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Single Parent's Clock

By Edited Nov 13, 2013 0 0

Single parents often feel challenged to do more with less.  And even though there is exactly 24 hours in each person’s day……As a single parent, I often feel like I am chasing the clock all day.  Being responsible for drop off and pick up of my child and everything else in between sometimes is more than a notion.  Hiccups like meetings running over or backed up traffic have a domino effect to the single parent's timeline.  Being organized and having a contingency plan for unforeseen events has helped to reduce stress in my life.  So I’d like to share a few of my lessons with you.

 In my experience, completion of as many activities the night before or the weekend before helps to get the day off to a great start.  Types of activities that can be completed the night/weekend before:

  • Select outfit (iron all close the weekend before)
  • Take bath/shower
  • Pack lunch(make the peanut/jelly sandwiches and freeze them on the weekend)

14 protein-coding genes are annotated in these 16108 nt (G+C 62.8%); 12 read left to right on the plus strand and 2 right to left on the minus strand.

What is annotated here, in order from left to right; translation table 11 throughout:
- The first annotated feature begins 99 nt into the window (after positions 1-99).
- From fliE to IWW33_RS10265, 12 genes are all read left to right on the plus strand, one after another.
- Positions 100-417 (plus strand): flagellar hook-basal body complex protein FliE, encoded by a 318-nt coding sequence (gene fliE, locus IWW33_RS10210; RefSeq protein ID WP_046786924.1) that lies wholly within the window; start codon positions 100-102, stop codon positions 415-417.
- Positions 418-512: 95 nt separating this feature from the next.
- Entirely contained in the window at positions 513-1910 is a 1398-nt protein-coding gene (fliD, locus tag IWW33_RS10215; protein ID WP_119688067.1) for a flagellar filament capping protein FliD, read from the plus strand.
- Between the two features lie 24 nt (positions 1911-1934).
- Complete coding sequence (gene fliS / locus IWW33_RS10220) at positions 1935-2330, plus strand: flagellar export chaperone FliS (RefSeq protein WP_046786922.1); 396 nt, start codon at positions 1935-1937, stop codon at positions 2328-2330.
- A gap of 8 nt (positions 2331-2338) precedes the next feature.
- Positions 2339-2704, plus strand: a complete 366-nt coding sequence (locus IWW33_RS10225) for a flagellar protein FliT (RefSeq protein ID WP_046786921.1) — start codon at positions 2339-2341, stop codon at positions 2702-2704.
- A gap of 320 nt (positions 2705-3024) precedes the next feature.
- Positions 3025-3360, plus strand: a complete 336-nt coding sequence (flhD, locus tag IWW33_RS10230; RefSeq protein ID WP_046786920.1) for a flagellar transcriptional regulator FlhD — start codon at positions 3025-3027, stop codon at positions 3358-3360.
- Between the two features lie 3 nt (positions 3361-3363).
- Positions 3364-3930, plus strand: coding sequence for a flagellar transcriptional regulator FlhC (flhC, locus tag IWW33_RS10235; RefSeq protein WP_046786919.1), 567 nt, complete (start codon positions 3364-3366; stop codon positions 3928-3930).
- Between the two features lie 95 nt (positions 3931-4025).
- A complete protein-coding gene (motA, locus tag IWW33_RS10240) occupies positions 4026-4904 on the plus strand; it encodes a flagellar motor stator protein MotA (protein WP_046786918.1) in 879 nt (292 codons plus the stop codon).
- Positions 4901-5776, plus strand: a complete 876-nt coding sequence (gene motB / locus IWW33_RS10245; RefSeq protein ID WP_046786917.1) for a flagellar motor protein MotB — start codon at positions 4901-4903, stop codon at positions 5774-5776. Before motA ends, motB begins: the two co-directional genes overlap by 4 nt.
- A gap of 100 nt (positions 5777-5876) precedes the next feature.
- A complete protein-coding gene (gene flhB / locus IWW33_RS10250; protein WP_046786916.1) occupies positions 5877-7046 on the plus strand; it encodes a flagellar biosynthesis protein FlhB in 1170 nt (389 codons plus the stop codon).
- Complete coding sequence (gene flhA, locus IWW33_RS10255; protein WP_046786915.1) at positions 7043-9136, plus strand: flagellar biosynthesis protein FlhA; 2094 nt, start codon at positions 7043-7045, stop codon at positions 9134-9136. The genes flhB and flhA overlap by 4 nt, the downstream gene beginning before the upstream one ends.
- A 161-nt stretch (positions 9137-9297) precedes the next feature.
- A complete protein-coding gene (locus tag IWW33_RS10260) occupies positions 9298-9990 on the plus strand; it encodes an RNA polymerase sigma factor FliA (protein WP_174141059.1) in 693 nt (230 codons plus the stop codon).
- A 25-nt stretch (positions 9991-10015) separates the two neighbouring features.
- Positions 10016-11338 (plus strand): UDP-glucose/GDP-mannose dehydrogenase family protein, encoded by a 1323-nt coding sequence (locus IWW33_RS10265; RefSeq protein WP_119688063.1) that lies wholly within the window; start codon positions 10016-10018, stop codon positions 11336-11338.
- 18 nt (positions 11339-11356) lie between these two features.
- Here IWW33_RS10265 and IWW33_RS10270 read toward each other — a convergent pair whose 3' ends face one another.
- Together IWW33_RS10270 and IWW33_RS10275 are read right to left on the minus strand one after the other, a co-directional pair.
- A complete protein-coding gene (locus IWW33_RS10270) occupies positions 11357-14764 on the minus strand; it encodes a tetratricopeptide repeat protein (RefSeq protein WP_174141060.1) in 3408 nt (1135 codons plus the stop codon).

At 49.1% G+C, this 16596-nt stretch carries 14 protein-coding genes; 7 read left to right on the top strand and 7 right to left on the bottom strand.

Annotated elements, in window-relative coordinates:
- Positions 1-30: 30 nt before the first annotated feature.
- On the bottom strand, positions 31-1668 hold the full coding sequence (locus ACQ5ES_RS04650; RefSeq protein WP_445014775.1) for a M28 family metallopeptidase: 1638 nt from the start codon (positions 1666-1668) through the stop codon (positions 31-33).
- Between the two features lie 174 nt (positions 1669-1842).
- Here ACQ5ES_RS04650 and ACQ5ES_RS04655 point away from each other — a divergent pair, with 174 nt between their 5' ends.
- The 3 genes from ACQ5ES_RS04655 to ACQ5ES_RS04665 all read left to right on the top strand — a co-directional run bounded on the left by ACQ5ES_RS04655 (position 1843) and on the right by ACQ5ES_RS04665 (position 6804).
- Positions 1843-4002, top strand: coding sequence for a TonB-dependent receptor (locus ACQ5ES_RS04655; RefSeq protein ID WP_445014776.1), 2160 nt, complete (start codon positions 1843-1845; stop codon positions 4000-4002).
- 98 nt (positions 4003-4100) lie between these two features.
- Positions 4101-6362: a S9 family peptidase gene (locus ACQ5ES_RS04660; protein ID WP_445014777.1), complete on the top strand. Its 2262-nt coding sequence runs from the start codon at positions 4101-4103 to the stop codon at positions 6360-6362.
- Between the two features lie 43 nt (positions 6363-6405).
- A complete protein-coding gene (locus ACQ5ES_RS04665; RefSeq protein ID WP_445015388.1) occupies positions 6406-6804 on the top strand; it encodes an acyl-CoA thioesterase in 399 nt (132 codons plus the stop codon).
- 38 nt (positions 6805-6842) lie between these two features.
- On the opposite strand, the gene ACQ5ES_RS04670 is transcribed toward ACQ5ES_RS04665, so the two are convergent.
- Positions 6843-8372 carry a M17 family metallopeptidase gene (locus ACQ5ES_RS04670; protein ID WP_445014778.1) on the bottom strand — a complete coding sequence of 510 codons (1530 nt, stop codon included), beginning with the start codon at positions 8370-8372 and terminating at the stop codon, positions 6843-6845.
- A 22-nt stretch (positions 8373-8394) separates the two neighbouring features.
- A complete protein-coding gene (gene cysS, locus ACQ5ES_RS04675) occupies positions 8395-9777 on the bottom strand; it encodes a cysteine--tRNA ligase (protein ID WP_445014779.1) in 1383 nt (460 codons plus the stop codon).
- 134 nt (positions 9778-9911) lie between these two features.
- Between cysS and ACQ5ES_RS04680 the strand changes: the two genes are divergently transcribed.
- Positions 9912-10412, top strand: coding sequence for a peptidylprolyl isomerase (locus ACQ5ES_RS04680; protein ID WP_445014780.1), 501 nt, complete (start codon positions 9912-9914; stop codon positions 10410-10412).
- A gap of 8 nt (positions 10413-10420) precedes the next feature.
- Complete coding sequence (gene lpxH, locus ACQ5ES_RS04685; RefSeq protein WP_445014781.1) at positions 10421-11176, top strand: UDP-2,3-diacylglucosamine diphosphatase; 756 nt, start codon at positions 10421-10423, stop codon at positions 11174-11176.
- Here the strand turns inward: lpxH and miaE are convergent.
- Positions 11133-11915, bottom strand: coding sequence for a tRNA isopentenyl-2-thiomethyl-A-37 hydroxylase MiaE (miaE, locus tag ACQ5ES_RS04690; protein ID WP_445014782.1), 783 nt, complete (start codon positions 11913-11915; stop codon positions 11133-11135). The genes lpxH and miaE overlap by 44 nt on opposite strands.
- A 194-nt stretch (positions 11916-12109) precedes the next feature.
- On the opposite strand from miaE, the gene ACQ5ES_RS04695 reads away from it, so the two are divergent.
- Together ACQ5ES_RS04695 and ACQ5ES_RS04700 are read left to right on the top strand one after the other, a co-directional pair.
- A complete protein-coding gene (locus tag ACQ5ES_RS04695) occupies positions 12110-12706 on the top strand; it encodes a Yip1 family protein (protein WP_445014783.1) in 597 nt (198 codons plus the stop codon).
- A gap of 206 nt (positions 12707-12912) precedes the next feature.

• Sign forms/permission slip
  • Pack book bag (and put next to door)

 At the beginning of each school year take the opportunity to build a contingency plan.  This plan will prove invaluable when you can’t either drop your child (ren) off or pick your child (ren) up.  The plan should include names and phone numbers of people that you can call upon to help you when are in a bind.  Note on the plan whether the person has flexibility in the AM or PM.  You’ll want to confirm with the person that they are willing and able to aid.  Don’t assume that because they were available the previous school year that their schedule has not changed.  Be sure to share your contingency plan with the school so that this info is included in the child’s record.

 Let’s not forget transportation to the extra-curricular activities.  The first recommendation is to look for activities sponsored through the school.  This usually will mean that the activity is held at the school or that the school will give transportation.   The transportation may result in a fee but it’s one less thing on your plate for the day so it is well worth the nominal cost.  Besides this may give you an extra hour or two to run errands.  Another option is to look for private instructors/coaches that are willing to travel to your home to tutor or give a lesson.  Again there may be a small fee associated with this service but this is worth its weight in gold to avoid running all over town.  Finally, get to know the parents of other kids that participate in the same extra-curricular activities.  You may be able to arrange to share the transportation responsibilities with other parents.

 As a single parent don’t be afraid to ask for help.  What I’ve discovered is people love to help; you have to be willing to ask for it.

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